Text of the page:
Mounting Controversy Threatens GE Food Sector in EU

New Scientist October 17, 1998

6) Modified potato is taken off the menu
BYLINE: Debora MacKenzie
DOUBTS over the effects of genetically modified crops on health and the
environment are threatening to undermine attempts by biotech companies
sell them in the European Union. For the first time, the European
Commission's scientific advisers have recommended that a genetically
modified plant should be withheld from the market because they cannot
guarantee its safety. And Britain's environment minister, Michael
is considering imposing a three-year moratorium on transgenic
crops grown for commercial use.
The Dutch company Avebe this year applied to the Commission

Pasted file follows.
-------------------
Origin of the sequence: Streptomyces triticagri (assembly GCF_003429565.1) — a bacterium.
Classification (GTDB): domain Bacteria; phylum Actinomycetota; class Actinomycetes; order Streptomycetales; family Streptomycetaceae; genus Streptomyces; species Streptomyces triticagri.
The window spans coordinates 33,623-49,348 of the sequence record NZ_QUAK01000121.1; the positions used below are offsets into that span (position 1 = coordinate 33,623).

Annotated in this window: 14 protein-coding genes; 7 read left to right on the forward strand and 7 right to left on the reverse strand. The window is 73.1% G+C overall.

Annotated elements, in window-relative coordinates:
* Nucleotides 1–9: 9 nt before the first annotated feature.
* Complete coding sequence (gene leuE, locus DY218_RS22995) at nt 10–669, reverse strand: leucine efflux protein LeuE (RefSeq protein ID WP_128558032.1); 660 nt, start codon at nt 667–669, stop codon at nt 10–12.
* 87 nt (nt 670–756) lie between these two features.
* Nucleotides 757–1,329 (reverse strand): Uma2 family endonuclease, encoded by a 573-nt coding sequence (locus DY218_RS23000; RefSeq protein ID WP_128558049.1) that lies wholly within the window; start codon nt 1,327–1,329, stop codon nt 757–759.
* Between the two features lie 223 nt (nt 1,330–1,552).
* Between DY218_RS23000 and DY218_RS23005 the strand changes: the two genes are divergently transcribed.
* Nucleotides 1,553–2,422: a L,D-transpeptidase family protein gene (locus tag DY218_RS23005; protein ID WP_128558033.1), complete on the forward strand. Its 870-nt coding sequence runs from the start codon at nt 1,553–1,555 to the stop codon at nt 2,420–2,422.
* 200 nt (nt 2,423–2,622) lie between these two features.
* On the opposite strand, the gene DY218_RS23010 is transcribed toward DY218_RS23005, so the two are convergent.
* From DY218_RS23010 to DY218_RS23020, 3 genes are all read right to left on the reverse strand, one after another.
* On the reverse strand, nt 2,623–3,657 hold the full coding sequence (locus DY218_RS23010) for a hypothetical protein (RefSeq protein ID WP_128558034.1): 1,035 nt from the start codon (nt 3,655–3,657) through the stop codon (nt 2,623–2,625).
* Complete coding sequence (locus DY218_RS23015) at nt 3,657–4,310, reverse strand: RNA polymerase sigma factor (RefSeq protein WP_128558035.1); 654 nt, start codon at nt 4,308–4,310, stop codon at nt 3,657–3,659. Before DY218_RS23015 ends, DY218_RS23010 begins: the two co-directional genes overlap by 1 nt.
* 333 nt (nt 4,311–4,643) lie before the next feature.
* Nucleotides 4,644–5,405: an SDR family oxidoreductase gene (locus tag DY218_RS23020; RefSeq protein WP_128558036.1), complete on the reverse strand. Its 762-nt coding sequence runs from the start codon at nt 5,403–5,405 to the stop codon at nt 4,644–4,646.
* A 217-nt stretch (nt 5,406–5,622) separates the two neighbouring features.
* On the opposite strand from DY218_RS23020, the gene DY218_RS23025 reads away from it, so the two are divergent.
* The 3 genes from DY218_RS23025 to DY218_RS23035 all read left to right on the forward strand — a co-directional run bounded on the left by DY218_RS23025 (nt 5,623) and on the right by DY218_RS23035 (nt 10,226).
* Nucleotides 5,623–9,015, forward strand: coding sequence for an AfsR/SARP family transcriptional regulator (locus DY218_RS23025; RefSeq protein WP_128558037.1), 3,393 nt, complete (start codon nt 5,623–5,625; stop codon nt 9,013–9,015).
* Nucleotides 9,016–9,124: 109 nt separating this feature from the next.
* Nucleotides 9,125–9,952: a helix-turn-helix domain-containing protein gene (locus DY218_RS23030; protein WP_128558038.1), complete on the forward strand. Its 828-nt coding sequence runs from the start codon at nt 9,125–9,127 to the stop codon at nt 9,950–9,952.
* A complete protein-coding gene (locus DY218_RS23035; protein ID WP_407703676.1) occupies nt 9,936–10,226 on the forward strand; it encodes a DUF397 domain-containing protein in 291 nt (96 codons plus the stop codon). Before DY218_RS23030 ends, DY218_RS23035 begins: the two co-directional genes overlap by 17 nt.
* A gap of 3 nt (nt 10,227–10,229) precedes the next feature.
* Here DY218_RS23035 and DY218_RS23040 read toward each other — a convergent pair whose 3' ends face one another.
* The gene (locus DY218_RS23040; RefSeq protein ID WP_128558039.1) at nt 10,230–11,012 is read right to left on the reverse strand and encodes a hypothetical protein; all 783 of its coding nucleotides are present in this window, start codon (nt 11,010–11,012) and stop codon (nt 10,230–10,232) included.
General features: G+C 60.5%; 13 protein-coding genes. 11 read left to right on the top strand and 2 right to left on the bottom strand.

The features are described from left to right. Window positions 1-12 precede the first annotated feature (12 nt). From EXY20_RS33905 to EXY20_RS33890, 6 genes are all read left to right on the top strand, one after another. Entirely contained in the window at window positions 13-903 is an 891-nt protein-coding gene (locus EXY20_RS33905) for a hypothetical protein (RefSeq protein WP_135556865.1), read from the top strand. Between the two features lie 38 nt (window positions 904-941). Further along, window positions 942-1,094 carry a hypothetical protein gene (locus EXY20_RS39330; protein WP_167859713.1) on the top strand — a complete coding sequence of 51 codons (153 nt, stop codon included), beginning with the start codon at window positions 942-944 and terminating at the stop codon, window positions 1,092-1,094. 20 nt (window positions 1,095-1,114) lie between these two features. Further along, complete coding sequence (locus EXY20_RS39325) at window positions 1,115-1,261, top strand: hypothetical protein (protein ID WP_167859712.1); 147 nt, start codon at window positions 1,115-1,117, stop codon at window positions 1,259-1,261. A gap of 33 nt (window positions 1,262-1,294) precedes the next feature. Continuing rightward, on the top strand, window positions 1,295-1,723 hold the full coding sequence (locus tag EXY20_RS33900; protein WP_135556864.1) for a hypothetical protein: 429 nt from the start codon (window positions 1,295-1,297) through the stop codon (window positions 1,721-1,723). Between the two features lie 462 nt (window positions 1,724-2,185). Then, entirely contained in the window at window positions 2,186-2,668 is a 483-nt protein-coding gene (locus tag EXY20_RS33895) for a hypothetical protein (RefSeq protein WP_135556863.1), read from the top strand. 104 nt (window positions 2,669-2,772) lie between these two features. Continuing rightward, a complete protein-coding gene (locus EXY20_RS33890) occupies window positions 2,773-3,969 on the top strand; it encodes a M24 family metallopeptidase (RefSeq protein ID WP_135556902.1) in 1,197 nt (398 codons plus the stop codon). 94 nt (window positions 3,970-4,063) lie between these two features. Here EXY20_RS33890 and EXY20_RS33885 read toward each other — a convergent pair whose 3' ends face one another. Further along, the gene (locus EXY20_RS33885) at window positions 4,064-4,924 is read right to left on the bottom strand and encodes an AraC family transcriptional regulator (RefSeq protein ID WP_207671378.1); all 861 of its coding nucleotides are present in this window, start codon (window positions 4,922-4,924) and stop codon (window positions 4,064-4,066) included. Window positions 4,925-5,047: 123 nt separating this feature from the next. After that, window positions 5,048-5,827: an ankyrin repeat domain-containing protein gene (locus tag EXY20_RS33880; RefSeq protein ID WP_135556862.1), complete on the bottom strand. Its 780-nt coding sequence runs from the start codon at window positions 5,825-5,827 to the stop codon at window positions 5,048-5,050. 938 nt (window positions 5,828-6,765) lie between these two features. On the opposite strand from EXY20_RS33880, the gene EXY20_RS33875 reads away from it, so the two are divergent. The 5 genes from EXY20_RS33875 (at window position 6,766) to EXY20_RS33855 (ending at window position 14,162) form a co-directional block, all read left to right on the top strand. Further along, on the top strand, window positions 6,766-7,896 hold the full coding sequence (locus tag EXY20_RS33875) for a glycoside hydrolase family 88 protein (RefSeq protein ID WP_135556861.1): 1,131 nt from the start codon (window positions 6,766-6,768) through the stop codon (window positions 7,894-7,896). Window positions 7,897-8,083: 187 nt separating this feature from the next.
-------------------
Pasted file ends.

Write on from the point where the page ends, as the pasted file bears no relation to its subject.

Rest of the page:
for permission to sell a potato that has been modified to
produce extra starch. The potato also contains a marker gene
which confers resistance to amikacin, an important antibiotic.
The Commission's Scientific Committee on Plants, a group of 15
independent scientists, last week said the crop should not be
licensed for sale in the EU because it was unable to assess the
risk of the gene spreading. Last month, France withdrew its
consent for a Bt maize marketed by Novartis, pending a review of
the risks of antibiotic resistance (This Week, 3 October, p 5).
Meanwhile, British government officials were last week
discussing a three-year moratorium on the marketing of
transgenic crops with environmentalists and the Supply Chain
Initiative on Modified Agricultural Crops (SCIMAC) - a lobbying
group representing the National Farmers' Union and seed and
agrochemical companies.
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